So, while we are still a long way out from the vote and events may change opinion, it is clear that nationalists face a serious challenge in the months ahead. And there will need to be an unprecedented change in public mood for their dream of independence to be realised.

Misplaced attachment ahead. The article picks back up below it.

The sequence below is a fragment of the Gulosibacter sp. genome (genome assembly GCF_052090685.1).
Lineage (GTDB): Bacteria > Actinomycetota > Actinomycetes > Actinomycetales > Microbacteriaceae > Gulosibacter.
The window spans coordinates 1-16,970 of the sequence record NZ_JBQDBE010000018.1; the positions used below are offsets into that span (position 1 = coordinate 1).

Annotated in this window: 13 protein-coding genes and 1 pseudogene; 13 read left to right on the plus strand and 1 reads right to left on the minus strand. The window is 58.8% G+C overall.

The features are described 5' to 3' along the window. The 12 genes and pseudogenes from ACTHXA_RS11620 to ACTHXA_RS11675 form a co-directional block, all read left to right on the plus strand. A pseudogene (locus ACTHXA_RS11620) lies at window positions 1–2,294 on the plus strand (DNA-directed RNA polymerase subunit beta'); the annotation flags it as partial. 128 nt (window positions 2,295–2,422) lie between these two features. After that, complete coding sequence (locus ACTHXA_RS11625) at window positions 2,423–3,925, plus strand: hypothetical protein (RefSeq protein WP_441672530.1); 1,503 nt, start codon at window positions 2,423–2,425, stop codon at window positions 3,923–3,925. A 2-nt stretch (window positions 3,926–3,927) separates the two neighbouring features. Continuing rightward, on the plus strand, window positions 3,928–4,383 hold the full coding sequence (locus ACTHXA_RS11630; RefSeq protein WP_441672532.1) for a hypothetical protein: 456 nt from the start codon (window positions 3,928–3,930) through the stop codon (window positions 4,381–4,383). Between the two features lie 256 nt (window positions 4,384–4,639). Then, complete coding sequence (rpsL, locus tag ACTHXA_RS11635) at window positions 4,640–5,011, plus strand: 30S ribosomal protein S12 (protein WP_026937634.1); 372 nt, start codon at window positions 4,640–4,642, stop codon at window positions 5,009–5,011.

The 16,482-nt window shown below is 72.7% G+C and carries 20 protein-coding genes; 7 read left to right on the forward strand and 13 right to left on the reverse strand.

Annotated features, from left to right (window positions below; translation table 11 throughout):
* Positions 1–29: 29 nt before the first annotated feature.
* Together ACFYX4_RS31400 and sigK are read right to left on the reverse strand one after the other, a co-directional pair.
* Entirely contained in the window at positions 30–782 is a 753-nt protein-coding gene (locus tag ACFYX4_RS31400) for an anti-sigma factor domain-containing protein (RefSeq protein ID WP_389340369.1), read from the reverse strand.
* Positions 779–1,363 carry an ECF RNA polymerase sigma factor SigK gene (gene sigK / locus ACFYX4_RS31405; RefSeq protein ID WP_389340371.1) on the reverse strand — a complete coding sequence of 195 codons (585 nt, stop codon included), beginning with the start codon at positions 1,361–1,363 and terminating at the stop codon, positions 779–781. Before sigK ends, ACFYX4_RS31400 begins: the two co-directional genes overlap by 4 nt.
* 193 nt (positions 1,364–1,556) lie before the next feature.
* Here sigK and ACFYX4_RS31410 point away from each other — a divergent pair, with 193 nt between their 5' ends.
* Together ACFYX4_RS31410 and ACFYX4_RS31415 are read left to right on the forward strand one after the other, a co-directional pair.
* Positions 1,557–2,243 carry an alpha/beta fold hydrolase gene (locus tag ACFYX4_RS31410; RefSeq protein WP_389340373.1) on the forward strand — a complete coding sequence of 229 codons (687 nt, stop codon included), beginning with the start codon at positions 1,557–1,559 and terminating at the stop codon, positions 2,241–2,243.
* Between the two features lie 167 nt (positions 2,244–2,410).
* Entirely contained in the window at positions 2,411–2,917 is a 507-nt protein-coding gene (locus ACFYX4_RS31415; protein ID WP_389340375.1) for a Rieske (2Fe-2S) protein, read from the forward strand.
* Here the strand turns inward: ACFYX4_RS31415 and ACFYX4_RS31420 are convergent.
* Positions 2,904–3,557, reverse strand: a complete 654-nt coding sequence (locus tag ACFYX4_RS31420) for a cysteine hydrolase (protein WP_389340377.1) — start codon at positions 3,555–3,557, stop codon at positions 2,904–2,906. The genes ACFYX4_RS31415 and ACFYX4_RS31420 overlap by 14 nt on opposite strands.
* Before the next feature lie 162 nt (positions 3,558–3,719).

The prospect of a ‘Yes’ vote in next year’s referendum appears to be disappearing, as those who are certain to vote and have made up their minds now say they are against independence by about two to one. There are still nearly 500 days until the vote, and it’s true that ‘a week is a long time in politics’, according to former Prime Minister Harold Wilson. But when there is such a gap and it’s running in the wrong direction, it’s hard to see much hope for Alex Salmond’s realisation of his dream. A third of Scots who tell us they will vote and have definitely made up their minds, say Scotland should be an independent country while two-thirds disagree. This two to one opposition to Scotland becoming an independent country represents a five-per cent swing in favour of support for staying in the UK since our last poll in February. Of those in the 18-24 age group, half are supportive of independence, compared to just 27% of those aged 55 or over. Young people are significantly less likely than older people to turn out and vote on the day of the referendum, so the value of this advantage to nationalists is diminished. As a rule, ‘grey’ votes are four times as powerful as the youth vote, as there are twice as many of them, and they are twice as likely to vote. Once again, support for independence among women lags far behind support among men. A little under a quarter, 23%, of committed female voters now support independence, down by five points since February, suggesting that the higher campaign profile of Deputy First Minister Nicola Sturgeon has yet to persuade more women to back the nationalist cause. And there is nothing to suggest that those who remain uncertain whether to vote and undecided about which way to vote in the referendum are leaning heavily towards supporting independence. Among those who tell us that they are not certain to vote and who have not definitely decided how they will vote, 16% would support independence while 33% wish to remain in the UK. These last few weeks have been difficult for the ‘Yes’ campaign as the UK government has stepped up its efforts to persuade Scots to vote ‘No’ in 2014. In particular the debate around the currency options in the event of a ‘Yes’ vote was widely seen as being beneficial for the ‘No’ campaign. And the recent debate around state pension provision in an independent Scotland may also have had some negative consequences on public opinion as far as the nationalists are concerned. So, where now for the two campaigns? An historical perspective on previous campaigns highlights the challenges faced by Yes Scotland. Nationalists often cite the remarkable turnaround in the SNP’s fortunes before the Holyrood election of 2011 as evidence that their dream of independence remains achievable. However, the poll leads enjoyed by Labour in advance of that election were far less than those enjoyed by the ‘No’ camp in our new poll. And there is nothing to suggest that the nationalists will have the advantages of an ineffectual and discredited opposition which the SNP benefited from in 2011. Still, remember that at the time of the 1975 EEC referendum, Gallup found that by 55% to 45% the British public intended to vote ‘out’, not ‘in’, and six months later the referendum vote was 67% to 33% in favour of staying in. But then all the major national newspapers, the trade unions and big business were in favour of a yes vote; it’s not like that in Scotland today, and therefore opinion is less likely to swing in favour of independence.